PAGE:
Had things worked out as planned, the Twins would have had Luke Hughes at second base, Trevor Plouffe in right field and Joe Mauer behind the plate tonight against the Yankees. That Mauer is instead in right field is because Luke Hughes showed up at the wrong airport gate after getting news of his promotion.
Which, frankly, is a little amazing. Hughes knew last night that he was joining the Twins today, which probably meant that he was flying out of Lehigh Valley International Airport, since Lehigh Valley is where the Rochester Red Wings played Wednesday. And while I’ve never had the pleasure, I can’t imagine navigating Lehigh Valley International Airport, with its 15 gates between two buildings, could get all that confusing.
So, the Twins are probably none too happy with Hughes at the moment. And now we’ll get to see if Mauer handles his exposure to unfamiliar territory any better than Hughes did.
Rick Morissey of the Chicago Sun-Times published an article on Sunday giving a bit of insight into Cubs president of baseball operations Theo Epstein. When Epsten was younger, he dabbled in sportswriting, but quickly realized the trade wasn’t for him.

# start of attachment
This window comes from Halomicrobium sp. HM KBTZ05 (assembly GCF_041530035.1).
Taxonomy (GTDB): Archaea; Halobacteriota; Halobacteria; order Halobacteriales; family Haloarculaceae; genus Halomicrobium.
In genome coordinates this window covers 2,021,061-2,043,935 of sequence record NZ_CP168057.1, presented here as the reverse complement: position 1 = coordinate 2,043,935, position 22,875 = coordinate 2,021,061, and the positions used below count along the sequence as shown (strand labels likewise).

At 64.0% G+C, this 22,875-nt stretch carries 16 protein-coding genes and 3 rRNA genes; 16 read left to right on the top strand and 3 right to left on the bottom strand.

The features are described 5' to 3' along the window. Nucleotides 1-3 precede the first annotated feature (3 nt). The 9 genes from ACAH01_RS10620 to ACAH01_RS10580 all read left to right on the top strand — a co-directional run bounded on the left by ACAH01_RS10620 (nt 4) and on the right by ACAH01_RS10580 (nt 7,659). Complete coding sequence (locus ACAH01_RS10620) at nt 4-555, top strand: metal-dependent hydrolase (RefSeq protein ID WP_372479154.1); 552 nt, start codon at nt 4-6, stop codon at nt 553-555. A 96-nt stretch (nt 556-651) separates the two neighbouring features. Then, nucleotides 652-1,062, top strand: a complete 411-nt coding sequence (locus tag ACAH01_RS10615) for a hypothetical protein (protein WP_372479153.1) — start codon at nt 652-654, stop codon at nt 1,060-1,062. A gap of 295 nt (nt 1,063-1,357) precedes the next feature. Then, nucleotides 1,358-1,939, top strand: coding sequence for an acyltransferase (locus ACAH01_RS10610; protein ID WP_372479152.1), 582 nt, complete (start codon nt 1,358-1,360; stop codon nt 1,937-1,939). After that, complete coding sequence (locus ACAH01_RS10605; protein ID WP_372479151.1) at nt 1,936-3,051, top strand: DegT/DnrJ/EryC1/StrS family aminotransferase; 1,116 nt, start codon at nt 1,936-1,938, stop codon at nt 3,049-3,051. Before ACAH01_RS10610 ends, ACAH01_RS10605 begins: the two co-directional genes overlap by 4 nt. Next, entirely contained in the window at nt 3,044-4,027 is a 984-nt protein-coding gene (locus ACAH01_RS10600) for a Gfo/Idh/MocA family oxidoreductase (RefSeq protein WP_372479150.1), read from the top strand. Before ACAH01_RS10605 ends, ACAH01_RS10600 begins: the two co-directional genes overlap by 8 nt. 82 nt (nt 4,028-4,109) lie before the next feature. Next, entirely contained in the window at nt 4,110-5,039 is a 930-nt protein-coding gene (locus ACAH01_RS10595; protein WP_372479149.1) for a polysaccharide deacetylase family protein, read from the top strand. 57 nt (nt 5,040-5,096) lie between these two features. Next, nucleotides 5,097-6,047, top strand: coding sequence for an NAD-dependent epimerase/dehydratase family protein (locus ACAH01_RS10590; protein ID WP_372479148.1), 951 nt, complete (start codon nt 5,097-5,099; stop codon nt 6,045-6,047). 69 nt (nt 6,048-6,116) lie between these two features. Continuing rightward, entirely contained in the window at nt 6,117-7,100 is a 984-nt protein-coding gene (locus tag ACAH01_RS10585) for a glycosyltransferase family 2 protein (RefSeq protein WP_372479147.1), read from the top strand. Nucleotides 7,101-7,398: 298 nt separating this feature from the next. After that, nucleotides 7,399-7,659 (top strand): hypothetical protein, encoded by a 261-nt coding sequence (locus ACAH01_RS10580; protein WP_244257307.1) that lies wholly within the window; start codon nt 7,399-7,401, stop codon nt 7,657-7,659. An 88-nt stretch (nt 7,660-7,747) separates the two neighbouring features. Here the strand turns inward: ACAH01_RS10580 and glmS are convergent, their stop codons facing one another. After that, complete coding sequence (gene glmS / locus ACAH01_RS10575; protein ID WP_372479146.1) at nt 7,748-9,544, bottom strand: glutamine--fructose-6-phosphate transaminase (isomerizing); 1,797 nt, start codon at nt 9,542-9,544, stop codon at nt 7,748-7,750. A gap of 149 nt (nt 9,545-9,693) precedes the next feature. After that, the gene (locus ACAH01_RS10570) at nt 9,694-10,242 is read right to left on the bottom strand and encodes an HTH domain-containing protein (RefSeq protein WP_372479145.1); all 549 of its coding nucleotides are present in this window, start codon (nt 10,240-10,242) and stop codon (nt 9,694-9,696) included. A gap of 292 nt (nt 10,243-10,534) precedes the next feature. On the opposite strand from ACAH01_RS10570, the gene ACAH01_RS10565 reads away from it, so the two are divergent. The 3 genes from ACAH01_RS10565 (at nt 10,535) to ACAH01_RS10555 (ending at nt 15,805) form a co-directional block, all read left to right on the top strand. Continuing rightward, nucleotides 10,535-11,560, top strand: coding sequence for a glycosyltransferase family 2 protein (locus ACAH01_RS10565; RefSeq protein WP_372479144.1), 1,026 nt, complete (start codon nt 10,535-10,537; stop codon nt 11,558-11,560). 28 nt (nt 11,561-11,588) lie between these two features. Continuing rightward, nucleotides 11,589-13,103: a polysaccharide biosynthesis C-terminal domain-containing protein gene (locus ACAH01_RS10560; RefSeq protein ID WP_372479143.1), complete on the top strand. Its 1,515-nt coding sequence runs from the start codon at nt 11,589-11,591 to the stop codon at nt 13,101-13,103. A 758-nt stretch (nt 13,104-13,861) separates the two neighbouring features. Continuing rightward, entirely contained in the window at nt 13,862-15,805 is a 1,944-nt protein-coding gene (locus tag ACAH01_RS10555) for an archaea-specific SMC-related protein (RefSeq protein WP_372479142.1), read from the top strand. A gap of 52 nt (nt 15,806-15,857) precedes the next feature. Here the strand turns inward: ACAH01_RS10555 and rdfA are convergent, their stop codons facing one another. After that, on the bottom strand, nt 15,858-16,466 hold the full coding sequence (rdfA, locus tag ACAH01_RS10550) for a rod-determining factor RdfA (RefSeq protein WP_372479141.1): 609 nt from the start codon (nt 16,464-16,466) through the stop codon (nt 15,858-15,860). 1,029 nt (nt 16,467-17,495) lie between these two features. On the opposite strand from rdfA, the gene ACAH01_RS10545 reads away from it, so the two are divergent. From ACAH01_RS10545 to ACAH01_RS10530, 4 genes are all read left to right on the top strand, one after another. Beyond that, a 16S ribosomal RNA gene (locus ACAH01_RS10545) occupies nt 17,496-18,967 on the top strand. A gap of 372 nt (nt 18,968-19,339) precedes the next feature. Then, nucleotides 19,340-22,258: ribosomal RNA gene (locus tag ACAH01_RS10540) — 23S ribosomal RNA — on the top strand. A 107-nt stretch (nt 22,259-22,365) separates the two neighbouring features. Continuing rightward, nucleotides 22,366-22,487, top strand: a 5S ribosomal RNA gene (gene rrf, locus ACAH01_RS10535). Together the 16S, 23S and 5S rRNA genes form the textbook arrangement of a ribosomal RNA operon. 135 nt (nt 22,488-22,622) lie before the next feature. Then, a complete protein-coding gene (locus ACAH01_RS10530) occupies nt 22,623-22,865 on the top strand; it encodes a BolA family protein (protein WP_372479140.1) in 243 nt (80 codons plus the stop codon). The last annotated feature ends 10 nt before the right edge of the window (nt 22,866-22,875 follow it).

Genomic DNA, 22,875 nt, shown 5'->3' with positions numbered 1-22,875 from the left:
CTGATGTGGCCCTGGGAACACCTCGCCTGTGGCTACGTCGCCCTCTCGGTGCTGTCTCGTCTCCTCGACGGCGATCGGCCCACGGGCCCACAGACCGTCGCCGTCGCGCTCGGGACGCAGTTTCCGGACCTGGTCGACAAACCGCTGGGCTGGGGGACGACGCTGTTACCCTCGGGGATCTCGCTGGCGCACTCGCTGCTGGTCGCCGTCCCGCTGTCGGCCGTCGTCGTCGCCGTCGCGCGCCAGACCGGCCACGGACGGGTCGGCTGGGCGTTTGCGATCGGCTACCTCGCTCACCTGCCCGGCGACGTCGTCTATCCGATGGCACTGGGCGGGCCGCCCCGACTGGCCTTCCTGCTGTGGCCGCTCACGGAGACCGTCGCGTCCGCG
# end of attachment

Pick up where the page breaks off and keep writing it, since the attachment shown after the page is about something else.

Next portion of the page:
As Morissey details, when Epstein was 19 years old writing for Yale’s student newspaper, he wrote an article suggesting the school’s football coach should be fired during what would become a 3-7 season. Epstein was told during the meeting that one writer would defend the coach and one would call for his job. “It was a lesson in the way that the world of journalism sometimes works. It was an eye-opener for me. I regret it, and I’ve happily moved on.”
Epstein continued, “I realized I didn’t want to be a sportswriter when I was interning with the Orioles back in ’92, ’93, ’94. I did do a lot of media-relations stuff, and I saw that the life of a sportswriter is pretty lonely. You kind of work by yourself, sit there by yourself in the press box, go back to the hotel bar. Not to generalize.” He added, “But I really respect writing and respect sportswriters.”
He’s not wrong, and he seems to have found his calling as a front office executive. His Cubs are back in the World Series for the first time since 1945.
Indians second baseman Jason Kipnis tweeted on Sunday, “Got a little too close to [Francisco Lindor] during the celebration!! Freak accident but should be good to go by Tuesday! #cantkeepmeoutofthisgame!”
Per MLB.com’s Jordan Bastian, manager Terry Francona said Kipnis is dealing with a low ankle sprain, but he’s expected to be ready to go when the World Series begins on Tuesday. Kipnis went through fielding drills on Sunday.
Kipnis is hitting .167/.219/.367 with a pair of homers and four RBI in eight games this postseason.